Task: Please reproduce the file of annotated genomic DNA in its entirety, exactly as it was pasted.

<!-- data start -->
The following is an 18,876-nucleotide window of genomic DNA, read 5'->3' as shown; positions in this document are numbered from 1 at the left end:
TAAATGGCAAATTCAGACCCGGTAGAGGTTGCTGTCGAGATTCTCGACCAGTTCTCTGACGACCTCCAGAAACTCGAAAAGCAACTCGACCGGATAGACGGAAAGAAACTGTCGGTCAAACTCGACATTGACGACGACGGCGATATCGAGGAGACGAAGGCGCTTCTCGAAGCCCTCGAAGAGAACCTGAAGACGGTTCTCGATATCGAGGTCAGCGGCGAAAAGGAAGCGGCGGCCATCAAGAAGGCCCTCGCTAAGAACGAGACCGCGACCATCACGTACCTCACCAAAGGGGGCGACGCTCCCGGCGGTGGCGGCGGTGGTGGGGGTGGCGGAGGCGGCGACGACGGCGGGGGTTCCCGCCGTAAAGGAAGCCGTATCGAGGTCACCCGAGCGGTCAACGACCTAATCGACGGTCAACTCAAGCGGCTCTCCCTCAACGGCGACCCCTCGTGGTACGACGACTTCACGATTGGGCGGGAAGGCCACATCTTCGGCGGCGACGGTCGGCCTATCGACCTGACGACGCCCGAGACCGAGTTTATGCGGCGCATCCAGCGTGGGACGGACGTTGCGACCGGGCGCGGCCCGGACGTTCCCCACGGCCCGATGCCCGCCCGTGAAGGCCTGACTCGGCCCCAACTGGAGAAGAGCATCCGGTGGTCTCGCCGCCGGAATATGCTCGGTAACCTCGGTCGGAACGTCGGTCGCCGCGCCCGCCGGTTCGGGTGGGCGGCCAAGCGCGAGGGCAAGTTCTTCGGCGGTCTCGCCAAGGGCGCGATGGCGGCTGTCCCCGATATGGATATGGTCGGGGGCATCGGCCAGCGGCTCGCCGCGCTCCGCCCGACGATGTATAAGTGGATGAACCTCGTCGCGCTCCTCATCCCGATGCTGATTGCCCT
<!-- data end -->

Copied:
The following is an 18,876-nucleotide window of genomic DNA, read 5'->3' as shown; positions in this document are numbered from 1 at the left end:
TAAATGGCAAATTCAGACCCGGTAGAGGTTGCTGTCGAGATTCTCGACCAGTTCTCTGACGACCTCCAGAAACTCGAAAAGCAACTCGACCGGATAGACGGAAAGAAACTGTCGGTCAAACTCGACATTGACGACGACGGCGATATCGAGGAGACGAAGGCGCTTCTCGAAGCCCTCGAAGAGAACCTGAAGACGGTTCTCGATATCGAGGTCAGCGGCGAAAAGGAAGCGGCGGCCATCAAGAAGGCCCTCGCTAAGAACGAGACCGCGACCATCACGTACCTCACCAAAGGGGGCGACGCTCCCGGCGGTGGCGGCGGTGGTGGGGGTGGCGGAGGCGGCGACGACGGCGGGGGTTCCCGCCGTAAAGGAAGCCGTATCGAGGTCACCCGAGCGGTCAACGACCTAATCGACGGTCAACTCAAGCGGCTCTCCCTCAACGGCGACCCCTCGTGGTACGACGACTTCACGATTGGGCGGGAAGGCCACATCTTCGGCGGCGACGGTCGGCCTATCGACCTGACGACGCCCGAGACCGAGTTTATGCGGCGCATCCAGCGTGGGACGGACGTTGCGACCGGGCGCGGCCCGGACGTTCCCCACGGCCCGATGCCCGCCCGTGAAGGCCTGACTCGGCCCCAACTGGAGAAGAGCATCCGGTGGTCTCGCCGCCGGAATATGCTCGGTAACCTCGGTCGGAACGTCGGTCGCCGCGCCCGCCGGTTCGGGTGGGCGGCCAAGCGCGAGGGCAAGTTCTTCGGCGGTCTCGCCAAGGGCGCGATGGCGGCTGTCCCCGATATGGATATGGTCGGGGGCATCGGCCAGCGGCTCGCCGCGCTCCGCCCGACGATGTATAAGTGGATGAACCTCGTCGCGCTCCTCATCCCGATGCTGATTGCCCT